Saint Vitus - "Lillie: F-65" (CD)
"Lillie: F-65" track listing:
1. Let Them Fall
2. The Bleeding Ground
4. Blessed Night
5. The Waste of Time
Reviewed by Rex_84 on May 17, 2012
Seventeen years have elapsed since the last Saint Vitus album “Die Healing.” To say “Lillie: F-65” is a highly anticipated recording would be an understatement. Saint Vitus has grown in popularity since its disbanding, elevating the group to the legendary status it deserves. One can assume that part of this greater interest came from busy-bodied Wino, who played with a dozen bands, including The Hidden Hand, Shrinebuilder, The Obsessed, Premonition 13 and Spirit Caravan. Wino’s return (his first Saint Vitus long-play recording since 1990), combined with the band being at the pinnacle of popularity, results in no better time for the group to make its return to the studio.
Dave Chandler, the group’s founder and main songwriter, expressed in an interview with this site that he hates when a band puts out a comeback album that betrays the band’s established sound. Chandler reclaims the facets that people come to expect from his group—Black Sabbath-like rhythms, other worldly guitar noise and songs laced with themes of substance abuse. Gone is the high register of Scott Reagers - who is a great vocalist in his own right - in favor of the passionate mid-tones of Wino. Drummer Henry Vasquez is the lone unknown in the group. The Dallas, Texas native filled the position vacated by original drummer Armando Acosta. Vasquez earned the position after Acosta became too ill to play and eventually passed away.
Vasquez’s sticks set the album in motion on “Let Them Fall.” Chandler strikes a chord with the density of a revving motorcycle engine. Vasquez fills the gaps between each note during the chorus transition with the precision and timing of Bill Ward. Chandler’s chords ring much louder and the group’s sound is more voluptuous than the early, classic recordings. The louder recording brings out a textile feel to the crispy crackle of his tones on “The Bleeding Ground” and “Dependence” that wasn’t in your face on earlier recordings.
Doom is so slow that its guitarists often come across as mere riff makers or harmony repeaters. That’s not the case with Chandler. His solos aren’t a collection of small-string scales, though; he uses the guitar as an instrument to instill vibe. Often, these noises are derived from Chandler trying to recreate the noises in his head during drug-induced experiences. On “The Waste of Time,” he moves his whammy bar up and down, sculpting flickering noises like an antenna shifting between signals. He holds one note for such a long period of time that it would put Kerry King to shame. Not all of his effects are meant for solo purposes. He layers odd, whale-call like noises on top of soft acoustic tones on “Dependence” and creates harsher, vacuum-like noises on the second part of this concept, “Withdrawal.”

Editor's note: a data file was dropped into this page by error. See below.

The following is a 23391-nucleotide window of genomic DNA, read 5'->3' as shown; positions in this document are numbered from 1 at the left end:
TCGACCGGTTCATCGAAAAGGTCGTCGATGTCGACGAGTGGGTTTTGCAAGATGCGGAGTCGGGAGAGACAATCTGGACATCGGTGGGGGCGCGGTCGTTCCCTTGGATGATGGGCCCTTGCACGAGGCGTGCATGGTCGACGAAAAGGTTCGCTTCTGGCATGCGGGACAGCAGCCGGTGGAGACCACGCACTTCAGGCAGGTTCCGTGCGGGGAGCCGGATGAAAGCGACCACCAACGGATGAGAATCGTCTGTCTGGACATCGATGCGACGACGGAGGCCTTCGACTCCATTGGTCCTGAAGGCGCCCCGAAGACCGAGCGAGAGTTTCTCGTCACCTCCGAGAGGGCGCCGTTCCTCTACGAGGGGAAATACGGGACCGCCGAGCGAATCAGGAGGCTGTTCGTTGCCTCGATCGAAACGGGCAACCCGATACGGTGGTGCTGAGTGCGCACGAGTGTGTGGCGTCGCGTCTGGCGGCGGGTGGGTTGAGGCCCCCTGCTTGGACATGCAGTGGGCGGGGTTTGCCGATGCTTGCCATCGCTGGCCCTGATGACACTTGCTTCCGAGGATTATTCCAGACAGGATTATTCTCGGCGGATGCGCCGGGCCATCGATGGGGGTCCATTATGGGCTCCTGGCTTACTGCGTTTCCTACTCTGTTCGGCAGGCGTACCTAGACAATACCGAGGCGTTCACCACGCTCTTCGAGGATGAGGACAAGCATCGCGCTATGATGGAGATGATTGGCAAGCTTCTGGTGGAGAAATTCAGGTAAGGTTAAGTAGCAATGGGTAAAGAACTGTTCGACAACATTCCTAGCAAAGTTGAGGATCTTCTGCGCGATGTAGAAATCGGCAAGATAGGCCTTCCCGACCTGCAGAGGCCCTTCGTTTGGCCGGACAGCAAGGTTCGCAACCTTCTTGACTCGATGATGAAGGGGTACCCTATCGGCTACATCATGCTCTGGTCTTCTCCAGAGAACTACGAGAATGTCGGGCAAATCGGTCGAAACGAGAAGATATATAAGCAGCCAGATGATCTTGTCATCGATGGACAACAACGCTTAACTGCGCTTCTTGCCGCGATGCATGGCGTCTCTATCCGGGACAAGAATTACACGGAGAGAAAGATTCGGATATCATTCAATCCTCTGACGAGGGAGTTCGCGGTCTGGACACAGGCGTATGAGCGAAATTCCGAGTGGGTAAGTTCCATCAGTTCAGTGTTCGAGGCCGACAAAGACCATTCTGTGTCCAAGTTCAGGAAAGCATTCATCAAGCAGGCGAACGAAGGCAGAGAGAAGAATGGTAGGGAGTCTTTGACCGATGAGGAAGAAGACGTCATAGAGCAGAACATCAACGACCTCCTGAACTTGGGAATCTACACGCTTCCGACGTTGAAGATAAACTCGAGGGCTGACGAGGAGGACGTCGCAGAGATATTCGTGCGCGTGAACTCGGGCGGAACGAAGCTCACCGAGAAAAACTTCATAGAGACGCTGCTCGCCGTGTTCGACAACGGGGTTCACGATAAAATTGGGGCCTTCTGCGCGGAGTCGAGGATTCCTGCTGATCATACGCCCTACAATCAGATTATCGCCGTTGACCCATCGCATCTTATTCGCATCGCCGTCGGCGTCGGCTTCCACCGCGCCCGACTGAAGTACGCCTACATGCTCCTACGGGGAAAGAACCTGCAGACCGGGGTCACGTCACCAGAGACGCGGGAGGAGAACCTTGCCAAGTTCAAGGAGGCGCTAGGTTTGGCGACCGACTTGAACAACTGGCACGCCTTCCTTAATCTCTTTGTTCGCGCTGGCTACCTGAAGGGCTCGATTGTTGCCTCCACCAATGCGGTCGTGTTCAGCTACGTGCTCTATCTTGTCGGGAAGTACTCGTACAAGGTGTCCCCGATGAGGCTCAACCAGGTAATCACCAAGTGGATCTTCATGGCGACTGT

“Lillie: F-65” is everything one would expect to hear from Saint Vitus. All the musicians play superbly and the production is perfect, but it’s not a perfect album. Chandler stated he didn’t write another song because he didn’t want to interrupt the flow of his concept. However, the album could use a couple more songs. At seven songs and 34 minutes, the album is just too short. Two of songs are mere intros; good intros that fit, but still intros. These drawbacks aren’t heavy enough to warrant a poor grade, but keep it from being a higher score.
Highs: Noisy guitars, catchy grooves and Wino's voice
Lows: The album is too short.
Bottom line: "Lillie: F-65" is the Saint Vitus album fans expected.
Get more info including news, reviews, interviews, links, etc. on our Saint Vitus band page.